Pubdate: Tue, 12 Mar 2002
Source: Bangor Daily News (ME)
Copyright: 2002 Bangor Daily News Inc.
Author: John Buell
Note: John Buell is a political economist who lives in Southwest Harbor.
Bookmark: (Terrorism)


The United States is in the midst of two wars. Both enemies are elusive, 
and end games are hard to discern.

What better way to ease the doubts and anxieties implicit in these wars 
than to merge them. And what better time than the premier showcase of 
American popular culture, the Super Bowl. With two ads in last month's 
Super Bowl, the Bush administration commenced a campaign to convince us 
that the purchase of illegal drugs was more than an act of personal 
irresponsibility. As one of the ads put it: "Where do terrorists get their 

If you buy drugs, it might come from you."

An administration so intent on making the connection between drugs and 
terrorism has been remarkably reticent about providing evidence of this 
connection. Are all illegal drugs implicated? Much of the marijuana smoked 
in Maine is also home grown.

Unless Maine citizens are al-Qaida members, it is hard to see how these 
purchases reach terrorists.

If the Bush administration were truly interested in the economic foundation 
of recent Middle Eastern terrorism, Saudi Arabia would be a better target.

And surely some of the Saudi millions channeled into terrorism derive from 
this nation's appetite for imported oil. Perhaps a Super Bowl ad 
highlighting SUV owners as supporters of terrorism might have made a 
fitting counter to the usual barrage of auto ads in our football telecasts.

The Bush drug ads are equally forgetful of history.

Looked at from a longer perspective, many recreational drugs have become a 
source of black markets and pools of hidden capital.

Yet as AlterNet columnist Geov Parrish points out, two aspects of this 
story are revealing: "From Afghanistan to Southeast Asia to Latin America, 
the CIA has for decades been accused (often irrefutably) of reaping huge 
profits from illicit drugs, money which - as with its illegal arms sales in 
the '80s that went to anti-Nicaraguan contra operations - has tended to go 
directly into funding our terror campaigns.

If the U.S. does it, it's no surprise that al-Qaida et al would, too. The 
effort to eradicate certain popular drugs has literally created and 
perpetuated the very black market now accused of being a source of cash for 
al-Qaida's jihad. Ending drug prohibitions would do far more to thwart 
terrorism than the War on Drugs ever could.

If the Bush administration's major concern were the health and security of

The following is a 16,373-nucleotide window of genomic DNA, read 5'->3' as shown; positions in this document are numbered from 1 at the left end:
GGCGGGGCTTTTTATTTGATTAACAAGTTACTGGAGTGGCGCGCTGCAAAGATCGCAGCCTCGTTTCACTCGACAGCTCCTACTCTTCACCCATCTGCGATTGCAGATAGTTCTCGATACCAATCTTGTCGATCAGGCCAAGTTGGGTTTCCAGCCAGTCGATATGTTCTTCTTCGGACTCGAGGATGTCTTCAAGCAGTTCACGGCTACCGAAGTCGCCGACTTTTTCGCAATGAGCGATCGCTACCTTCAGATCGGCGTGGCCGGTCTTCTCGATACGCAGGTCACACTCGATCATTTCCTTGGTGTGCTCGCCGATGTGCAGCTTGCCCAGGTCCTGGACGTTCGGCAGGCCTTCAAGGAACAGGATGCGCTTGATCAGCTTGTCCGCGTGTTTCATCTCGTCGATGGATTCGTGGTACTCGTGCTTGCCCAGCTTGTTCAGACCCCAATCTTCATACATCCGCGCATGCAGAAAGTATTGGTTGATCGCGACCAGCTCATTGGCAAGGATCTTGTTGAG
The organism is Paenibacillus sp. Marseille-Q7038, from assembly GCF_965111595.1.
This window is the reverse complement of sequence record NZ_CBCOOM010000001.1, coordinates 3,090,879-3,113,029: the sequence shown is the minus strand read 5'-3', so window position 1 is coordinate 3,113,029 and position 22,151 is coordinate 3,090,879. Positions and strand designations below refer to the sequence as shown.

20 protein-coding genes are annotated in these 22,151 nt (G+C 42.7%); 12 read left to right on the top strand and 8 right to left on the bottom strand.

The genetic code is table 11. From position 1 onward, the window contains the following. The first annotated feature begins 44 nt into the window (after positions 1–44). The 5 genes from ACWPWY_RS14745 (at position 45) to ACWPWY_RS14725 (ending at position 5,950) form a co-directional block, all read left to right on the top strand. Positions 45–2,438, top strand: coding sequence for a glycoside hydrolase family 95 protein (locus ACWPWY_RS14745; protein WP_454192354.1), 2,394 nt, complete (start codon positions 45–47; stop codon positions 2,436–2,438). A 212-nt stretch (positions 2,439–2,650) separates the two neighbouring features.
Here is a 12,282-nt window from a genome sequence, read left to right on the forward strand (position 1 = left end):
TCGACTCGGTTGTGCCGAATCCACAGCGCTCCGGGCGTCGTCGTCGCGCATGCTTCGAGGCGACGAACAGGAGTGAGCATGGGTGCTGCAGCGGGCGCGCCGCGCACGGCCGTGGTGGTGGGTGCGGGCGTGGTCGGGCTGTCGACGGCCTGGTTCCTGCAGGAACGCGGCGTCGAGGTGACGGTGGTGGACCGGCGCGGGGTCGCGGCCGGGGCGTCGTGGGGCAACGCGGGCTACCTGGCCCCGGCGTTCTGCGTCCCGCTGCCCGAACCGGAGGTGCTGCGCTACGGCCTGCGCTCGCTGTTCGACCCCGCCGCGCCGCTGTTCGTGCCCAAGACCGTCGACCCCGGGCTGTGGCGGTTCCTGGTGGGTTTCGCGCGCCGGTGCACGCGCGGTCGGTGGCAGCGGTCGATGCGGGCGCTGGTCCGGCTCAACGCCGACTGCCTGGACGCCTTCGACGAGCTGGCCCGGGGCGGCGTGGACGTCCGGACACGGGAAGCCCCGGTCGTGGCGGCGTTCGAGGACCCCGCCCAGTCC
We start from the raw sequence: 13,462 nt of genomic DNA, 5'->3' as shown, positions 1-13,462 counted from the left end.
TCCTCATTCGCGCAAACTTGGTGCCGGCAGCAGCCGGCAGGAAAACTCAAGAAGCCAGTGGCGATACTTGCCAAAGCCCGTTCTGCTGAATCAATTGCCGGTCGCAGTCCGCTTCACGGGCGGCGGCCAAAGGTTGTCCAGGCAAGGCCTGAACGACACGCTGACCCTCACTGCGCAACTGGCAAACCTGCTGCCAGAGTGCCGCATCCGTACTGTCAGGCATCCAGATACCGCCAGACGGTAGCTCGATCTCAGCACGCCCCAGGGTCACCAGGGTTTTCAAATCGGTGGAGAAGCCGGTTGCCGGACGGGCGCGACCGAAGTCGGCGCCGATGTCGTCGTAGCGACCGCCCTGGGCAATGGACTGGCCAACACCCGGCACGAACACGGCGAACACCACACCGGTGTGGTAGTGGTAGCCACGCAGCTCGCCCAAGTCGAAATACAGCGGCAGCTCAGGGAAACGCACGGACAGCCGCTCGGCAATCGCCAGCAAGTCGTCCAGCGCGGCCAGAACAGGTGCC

our citizens, cleaner, more fuel-efficient vehicles and mass transit would 
be national priorities. In addition, studies by the Rand Corp. have 
provided strong evidence that rehabilitation and drug education are far 
better ways to reduce dangerous forms of drug use than police actions and 
foreign interdictions.

Yet we will likely wait a long time for government ads targeting SUVs and 
promoting honest public health approaches to drugs.

The War on Terror, just like the drug war, is at least as much about 
affirming the worth and sanctity of mainstream culture as it is about 
fostering real security.

Toward that end, all who differ from the most widely celebrated values are 
not merely different but evil. Recreational drugs associated with the urban 
poor or the counterculture are decried on the very same telecasts that sell 
us beer and now even hard liquor. In addition, the war on terror has 
morphed into a selective attack on every nation that our national security 
elites see as a threat to U.S. hegemony.

Despite two decades of drug war, success remains elusive.

Some of the population has tired of the war, either because they regard it 
as unwinnable or because they have gained a more nuanced appreciation of 
the range of harms occasioned by various drugs.

Years of exaggerations and scare stories have taken their toll.

For its part, the war on terror can point to shattered caves in 
Afghanistan, but Osama apparently remains at large.

And even were we to have irrefutable proof of his demise, just how many of 
al-Qaida's hydra-like cells would remain?

Both drug and terror warriors need a powerful enemy to grease their psyche, 
but an enemy against which tangible progress can be made. Merging of the 
two concerns is a natural for both. How convenient it is to provide drug 
warriors and skeptics a new incentive to renew the drug wars. And the war 
on terror becomes both more tangible if apprehension of the drug user down 
the street can now be seen as crippling Osama.

Unfortunately, the merging of these wars carries risks to the rest of us. 
Each war has already been an occasion for myriad threats to our civil 

Fusing the two poses even greater risk. In addition, these vast campaigns 
drain resources from more evident and pressing threats to our health and 
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